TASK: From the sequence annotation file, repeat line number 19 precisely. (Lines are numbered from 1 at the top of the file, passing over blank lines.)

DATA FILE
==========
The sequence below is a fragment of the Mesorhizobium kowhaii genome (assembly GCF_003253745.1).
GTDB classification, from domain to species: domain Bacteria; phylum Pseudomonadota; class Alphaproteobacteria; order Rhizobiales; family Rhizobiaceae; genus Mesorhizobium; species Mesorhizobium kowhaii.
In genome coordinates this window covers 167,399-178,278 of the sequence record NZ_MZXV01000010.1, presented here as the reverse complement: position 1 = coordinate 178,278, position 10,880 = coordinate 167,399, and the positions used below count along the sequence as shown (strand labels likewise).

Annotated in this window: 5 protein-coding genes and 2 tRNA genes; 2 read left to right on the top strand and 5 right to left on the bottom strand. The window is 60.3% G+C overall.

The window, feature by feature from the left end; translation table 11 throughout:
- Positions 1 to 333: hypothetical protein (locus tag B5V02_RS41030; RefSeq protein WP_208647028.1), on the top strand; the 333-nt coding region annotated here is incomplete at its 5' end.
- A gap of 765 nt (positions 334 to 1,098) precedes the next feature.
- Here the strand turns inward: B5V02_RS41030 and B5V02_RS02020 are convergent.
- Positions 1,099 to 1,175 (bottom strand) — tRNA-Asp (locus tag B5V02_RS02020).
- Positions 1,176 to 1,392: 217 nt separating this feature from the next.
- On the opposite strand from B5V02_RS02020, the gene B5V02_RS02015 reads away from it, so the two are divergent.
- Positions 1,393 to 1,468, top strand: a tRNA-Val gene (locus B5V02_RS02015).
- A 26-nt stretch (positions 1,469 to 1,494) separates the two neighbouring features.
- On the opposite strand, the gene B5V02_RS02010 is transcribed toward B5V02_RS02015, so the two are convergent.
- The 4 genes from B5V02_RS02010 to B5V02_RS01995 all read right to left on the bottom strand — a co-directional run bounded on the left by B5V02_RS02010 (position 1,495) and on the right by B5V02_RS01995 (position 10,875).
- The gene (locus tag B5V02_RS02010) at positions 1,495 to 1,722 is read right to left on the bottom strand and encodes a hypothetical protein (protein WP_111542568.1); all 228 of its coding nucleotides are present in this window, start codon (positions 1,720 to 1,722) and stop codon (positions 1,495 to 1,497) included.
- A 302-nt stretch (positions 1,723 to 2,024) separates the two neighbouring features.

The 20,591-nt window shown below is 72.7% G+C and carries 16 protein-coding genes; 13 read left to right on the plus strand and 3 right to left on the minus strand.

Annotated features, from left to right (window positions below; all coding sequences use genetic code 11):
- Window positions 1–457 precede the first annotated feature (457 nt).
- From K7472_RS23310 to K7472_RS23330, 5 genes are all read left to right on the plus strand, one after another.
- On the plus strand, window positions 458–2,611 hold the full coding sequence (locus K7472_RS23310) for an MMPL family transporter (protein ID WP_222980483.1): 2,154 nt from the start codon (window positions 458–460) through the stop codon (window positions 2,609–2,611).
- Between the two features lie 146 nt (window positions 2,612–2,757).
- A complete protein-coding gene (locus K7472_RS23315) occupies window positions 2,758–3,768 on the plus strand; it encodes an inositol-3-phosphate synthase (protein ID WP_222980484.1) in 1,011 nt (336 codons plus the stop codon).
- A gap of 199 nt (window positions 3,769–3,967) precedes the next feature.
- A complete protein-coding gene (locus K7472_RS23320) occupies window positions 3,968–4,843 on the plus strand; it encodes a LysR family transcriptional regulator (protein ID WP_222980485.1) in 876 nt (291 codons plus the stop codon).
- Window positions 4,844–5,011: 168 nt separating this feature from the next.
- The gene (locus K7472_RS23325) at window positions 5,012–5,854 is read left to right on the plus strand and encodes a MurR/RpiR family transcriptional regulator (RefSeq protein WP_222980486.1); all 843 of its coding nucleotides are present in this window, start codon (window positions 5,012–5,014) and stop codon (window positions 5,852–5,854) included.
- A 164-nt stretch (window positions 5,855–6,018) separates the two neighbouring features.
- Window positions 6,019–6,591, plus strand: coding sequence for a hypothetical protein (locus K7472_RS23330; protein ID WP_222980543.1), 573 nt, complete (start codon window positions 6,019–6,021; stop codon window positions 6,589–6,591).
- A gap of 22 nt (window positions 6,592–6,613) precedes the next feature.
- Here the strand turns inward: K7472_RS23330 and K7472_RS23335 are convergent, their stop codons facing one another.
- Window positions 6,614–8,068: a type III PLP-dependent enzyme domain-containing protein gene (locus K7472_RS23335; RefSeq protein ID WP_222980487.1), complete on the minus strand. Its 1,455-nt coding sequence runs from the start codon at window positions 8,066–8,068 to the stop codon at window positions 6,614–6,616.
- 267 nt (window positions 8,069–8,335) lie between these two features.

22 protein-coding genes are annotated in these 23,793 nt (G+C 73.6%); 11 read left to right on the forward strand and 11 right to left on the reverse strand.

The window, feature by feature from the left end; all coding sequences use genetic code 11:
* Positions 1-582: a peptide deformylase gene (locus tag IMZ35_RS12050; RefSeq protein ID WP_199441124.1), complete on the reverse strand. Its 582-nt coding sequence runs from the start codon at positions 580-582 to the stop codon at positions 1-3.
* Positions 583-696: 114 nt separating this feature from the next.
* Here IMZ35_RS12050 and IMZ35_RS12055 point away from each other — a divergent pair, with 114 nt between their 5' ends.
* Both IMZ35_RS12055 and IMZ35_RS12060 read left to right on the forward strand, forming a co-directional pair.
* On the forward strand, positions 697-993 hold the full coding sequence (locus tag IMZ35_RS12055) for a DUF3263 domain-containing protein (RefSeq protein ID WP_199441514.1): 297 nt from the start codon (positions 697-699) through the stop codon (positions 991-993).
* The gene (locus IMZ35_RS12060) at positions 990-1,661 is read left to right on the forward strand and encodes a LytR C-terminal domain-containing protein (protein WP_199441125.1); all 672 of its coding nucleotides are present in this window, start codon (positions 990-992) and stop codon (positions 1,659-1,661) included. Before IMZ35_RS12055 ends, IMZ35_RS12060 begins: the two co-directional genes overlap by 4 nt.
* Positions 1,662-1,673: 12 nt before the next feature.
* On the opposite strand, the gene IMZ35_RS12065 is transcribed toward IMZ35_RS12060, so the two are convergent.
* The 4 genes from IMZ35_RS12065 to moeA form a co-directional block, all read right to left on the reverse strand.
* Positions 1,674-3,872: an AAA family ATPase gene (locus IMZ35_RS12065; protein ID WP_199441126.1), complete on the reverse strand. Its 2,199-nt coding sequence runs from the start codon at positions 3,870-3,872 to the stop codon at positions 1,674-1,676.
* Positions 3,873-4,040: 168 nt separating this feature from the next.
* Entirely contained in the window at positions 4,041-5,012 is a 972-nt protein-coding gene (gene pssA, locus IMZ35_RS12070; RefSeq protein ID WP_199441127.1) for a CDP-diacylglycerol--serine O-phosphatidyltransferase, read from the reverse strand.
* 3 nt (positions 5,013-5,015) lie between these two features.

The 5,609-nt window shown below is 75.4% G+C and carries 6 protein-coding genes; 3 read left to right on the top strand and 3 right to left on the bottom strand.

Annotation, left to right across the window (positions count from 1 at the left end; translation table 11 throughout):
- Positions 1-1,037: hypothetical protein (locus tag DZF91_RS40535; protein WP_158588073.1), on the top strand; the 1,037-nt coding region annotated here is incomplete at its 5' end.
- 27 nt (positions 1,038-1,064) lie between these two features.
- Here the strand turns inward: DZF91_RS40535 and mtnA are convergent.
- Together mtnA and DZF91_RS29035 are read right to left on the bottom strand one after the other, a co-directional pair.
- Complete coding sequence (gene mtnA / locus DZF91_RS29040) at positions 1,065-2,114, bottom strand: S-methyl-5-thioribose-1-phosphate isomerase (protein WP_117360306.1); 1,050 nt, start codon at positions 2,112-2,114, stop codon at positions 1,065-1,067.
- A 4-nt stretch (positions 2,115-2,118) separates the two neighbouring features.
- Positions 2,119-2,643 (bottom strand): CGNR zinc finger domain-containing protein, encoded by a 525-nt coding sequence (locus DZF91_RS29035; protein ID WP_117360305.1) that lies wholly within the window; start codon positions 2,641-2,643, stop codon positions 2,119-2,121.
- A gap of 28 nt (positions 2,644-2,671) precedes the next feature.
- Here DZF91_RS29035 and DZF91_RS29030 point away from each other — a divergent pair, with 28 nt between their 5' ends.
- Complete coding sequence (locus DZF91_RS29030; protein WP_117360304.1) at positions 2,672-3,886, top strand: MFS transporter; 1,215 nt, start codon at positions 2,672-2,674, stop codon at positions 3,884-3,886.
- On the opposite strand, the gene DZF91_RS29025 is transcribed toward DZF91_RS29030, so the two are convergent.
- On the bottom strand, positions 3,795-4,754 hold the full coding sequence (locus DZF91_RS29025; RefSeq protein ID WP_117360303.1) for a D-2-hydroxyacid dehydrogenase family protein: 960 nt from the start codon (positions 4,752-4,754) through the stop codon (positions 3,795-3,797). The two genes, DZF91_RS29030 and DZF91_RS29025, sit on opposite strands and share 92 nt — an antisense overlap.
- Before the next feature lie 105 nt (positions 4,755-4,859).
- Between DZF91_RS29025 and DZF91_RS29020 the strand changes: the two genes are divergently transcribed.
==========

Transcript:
Annotated features, from left to right (window positions below; all coding sequences use genetic code 11):